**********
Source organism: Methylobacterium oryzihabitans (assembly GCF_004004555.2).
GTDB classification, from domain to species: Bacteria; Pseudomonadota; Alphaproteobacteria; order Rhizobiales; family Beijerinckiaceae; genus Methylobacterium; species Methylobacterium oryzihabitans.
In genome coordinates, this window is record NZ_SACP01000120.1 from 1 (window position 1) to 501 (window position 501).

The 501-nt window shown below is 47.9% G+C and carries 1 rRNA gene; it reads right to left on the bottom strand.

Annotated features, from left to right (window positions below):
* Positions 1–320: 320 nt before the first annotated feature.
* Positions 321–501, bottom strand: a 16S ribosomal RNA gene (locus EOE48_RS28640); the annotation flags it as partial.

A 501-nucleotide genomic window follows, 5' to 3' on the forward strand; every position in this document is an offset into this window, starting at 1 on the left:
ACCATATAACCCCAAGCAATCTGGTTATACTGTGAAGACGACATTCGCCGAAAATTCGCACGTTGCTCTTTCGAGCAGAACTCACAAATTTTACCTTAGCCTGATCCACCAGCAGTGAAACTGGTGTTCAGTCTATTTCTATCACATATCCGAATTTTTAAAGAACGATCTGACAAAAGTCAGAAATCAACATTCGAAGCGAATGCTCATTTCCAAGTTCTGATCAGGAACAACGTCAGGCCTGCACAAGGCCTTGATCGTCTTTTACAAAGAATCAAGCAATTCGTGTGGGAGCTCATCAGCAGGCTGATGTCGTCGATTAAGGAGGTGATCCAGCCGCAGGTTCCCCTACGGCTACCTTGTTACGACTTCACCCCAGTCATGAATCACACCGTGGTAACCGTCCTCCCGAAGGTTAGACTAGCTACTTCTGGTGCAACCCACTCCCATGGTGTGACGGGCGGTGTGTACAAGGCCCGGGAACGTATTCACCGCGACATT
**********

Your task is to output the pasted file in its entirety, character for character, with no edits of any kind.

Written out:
Source organism: Methylobacterium oryzihabitans (assembly GCF_004004555.2).
GTDB classification, from domain to species: Bacteria; Pseudomonadota; Alphaproteobacteria; order Rhizobiales; family Beijerinckiaceae; genus Methylobacterium; species Methylobacterium oryzihabitans.
In genome coordinates, this window is record NZ_SACP01000120.1 from 1 (window position 1) to 501 (window position 501).

The 501-nt window shown below is 47.9% G+C and carries 1 rRNA gene; it reads right to left on the bottom strand.

Annotated features, from left to right (window positions below):
* Positions 1–320: 320 nt before the first annotated feature.
* Positions 321–501, bottom strand: a 16S ribosomal RNA gene (locus EOE48_RS28640); the annotation flags it as partial.

A 501-nucleotide genomic window follows, 5' to 3' on the forward strand; every position in this document is an offset into this window, starting at 1 on the left:
ACCATATAACCCCAAGCAATCTGGTTATACTGTGAAGACGACATTCGCCGAAAATTCGCACGTTGCTCTTTCGAGCAGAACTCACAAATTTTACCTTAGCCTGATCCACCAGCAGTGAAACTGGTGTTCAGTCTATTTCTATCACATATCCGAATTTTTAAAGAACGATCTGACAAAAGTCAGAAATCAACATTCGAAGCGAATGCTCATTTCCAAGTTCTGATCAGGAACAACGTCAGGCCTGCACAAGGCCTTGATCGTCTTTTACAAAGAATCAAGCAATTCGTGTGGGAGCTCATCAGCAGGCTGATGTCGTCGATTAAGGAGGTGATCCAGCCGCAGGTTCCCCTACGGCTACCTTGTTACGACTTCACCCCAGTCATGAATCACACCGTGGTAACCGTCCTCCCGAAGGTTAGACTAGCTACTTCTGGTGCAACCCACTCCCATGGTGTGACGGGCGGTGTGTACAAGGCCCGGGAACGTATTCACCGCGACATT